• Red Sox left flip-flop: “Worst part of the outfit for me to wear, because I’m a Yankees fan. But I had to wear something, because Rickey played for them. Kept it on my left foot, so it wasn’t next to my interlocking NY tattoo on the inside of my right ankle. It gave me blisters — that’ll teach me to wear Red Sox stuff. (Incidentally, I was originally going to do Dodgers and Angels sneakers, and Mets and Red Sox socks, but I was worried the shoes would cover up the socks too much, so I went with the flip-flops.)”
• Dodgers necklace: “You can barely see the team’s logo on it because it’s kind of small, so I went with the team he played on last, and a team that he didn’t do much with in terms of stats.”
• Newark Bears pin (Atlantic League): As an employee of the Somerset Patriots of the Atlantic League, I figured this would be an easy item to get. But they didn’t have any merchandise available online, so it was more difficult then I expected. Then I went to the Atlantic League All-Star game on June 23rd and was reminded by co-worker (and daily Uni Watch reader) Adam Cobb to go to the store at the game, where I found the pin. It was the last piece of the outfit that I acquired.”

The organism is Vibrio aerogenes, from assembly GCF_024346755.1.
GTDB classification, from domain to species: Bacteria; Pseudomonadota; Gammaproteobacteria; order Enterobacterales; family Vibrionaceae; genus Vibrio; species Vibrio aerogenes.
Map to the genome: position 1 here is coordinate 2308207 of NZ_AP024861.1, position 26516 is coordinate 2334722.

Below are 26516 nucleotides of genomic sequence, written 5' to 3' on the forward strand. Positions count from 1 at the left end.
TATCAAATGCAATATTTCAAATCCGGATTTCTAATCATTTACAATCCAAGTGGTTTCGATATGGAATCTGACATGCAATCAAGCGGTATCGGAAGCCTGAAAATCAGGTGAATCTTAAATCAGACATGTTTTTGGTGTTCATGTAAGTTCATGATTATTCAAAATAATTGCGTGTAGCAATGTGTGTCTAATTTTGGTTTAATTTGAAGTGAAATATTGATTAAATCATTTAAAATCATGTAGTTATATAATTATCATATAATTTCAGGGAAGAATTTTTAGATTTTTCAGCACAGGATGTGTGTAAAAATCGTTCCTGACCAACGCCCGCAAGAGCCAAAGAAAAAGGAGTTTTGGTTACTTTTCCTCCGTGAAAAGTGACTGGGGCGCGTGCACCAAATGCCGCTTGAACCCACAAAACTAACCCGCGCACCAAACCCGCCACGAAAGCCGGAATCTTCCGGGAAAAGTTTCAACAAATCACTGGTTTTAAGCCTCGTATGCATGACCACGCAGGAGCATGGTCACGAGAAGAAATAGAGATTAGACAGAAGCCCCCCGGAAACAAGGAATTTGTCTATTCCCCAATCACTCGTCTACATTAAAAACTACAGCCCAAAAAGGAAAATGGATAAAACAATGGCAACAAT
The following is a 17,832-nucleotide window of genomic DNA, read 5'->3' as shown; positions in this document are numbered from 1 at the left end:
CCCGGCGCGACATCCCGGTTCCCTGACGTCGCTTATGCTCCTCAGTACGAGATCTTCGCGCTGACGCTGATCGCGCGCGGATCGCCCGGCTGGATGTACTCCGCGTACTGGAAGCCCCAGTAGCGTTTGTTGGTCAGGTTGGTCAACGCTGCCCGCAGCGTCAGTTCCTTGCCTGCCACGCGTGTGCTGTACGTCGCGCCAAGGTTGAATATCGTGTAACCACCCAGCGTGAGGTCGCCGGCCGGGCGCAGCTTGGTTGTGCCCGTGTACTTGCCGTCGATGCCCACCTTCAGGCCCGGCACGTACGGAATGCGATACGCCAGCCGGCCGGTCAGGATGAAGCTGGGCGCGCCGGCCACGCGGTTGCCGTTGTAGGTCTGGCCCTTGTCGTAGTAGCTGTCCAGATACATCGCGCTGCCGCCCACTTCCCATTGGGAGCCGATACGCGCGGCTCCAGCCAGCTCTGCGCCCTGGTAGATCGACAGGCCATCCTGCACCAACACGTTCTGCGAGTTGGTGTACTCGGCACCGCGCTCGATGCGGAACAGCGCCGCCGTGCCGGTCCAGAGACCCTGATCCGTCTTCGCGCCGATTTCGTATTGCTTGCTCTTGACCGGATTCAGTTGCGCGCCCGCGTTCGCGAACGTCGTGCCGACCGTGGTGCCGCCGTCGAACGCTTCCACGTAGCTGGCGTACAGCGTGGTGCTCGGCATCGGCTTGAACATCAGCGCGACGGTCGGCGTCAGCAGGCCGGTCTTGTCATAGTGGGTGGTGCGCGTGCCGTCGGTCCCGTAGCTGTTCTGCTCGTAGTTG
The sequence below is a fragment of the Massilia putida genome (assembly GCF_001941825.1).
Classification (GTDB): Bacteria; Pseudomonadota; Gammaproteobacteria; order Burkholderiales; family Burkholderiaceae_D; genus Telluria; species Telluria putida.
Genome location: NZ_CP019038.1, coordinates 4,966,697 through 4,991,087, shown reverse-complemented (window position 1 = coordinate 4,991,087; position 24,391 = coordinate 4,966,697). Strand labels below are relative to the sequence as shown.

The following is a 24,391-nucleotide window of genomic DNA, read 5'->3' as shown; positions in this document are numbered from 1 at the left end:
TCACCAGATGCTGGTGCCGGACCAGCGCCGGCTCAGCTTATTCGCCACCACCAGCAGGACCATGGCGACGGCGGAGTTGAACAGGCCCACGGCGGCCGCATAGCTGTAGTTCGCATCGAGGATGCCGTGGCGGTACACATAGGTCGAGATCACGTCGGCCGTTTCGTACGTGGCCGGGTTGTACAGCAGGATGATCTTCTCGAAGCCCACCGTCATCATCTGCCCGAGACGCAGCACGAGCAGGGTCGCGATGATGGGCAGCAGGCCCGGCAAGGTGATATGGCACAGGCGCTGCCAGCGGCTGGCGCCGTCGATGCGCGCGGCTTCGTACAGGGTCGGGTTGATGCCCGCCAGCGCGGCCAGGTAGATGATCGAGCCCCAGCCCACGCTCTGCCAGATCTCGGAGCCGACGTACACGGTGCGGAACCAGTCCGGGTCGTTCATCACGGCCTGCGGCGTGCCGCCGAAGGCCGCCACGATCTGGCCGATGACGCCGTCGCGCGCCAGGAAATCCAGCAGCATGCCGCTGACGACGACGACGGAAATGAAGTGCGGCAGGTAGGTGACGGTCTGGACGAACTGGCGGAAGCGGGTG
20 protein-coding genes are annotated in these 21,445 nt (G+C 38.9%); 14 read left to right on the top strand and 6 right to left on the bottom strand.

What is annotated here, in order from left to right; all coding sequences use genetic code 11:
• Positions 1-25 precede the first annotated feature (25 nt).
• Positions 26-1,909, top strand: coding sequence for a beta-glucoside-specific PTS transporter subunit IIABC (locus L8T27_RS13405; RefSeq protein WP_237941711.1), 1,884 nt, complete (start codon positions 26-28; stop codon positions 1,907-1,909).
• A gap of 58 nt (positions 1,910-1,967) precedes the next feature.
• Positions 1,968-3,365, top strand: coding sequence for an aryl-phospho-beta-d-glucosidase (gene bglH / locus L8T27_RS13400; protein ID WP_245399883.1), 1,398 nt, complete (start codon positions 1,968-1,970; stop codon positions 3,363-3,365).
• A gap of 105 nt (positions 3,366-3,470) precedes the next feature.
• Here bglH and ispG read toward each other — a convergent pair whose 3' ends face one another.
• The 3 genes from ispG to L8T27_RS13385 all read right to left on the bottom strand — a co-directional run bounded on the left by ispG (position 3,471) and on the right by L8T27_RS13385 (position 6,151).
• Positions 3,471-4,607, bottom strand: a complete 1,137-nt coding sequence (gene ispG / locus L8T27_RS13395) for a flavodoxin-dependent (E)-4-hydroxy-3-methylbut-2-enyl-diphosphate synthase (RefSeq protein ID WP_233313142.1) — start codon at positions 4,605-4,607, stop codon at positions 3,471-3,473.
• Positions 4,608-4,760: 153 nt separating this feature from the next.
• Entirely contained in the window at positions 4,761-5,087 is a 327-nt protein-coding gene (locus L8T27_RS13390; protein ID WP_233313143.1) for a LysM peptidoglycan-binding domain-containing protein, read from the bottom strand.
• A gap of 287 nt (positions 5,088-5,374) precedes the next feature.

• Portland Beavers earring: “After I got the Bears pin, I figured I was done. But after talking to my father and brothers, we decided that I should look into all the minor league stops Rickey made. Coming up through the A’s system, he played for the Boise A’s, the Modesto A’s, Jersey City A’s, and Ogden A’s, so I decided the A’s jersey covered that. Then I looked up his minor league rehab stints and found he only made two of them: One in 1985 with the Fort Lauderdale Yankees (already represented by the Yankees cap) and another in 2001 with the Portland Beavers (a Padres affiliate). So I went on the Beavers web site, purchased the earrings, forced one of them through my ear (which used to be pierced, although I hadn’t worn an earring in six years), and I was ready to go.”
Fortunately for all concerned, Rickey never made that long-threatened comeback, so we’re spared the sight of Ian wearing an Orioles navel ring or whatever.
Cleveland Reminder: Uni Watch party tomorrow night, 7pm, at the Prosperity Social Club. See you there.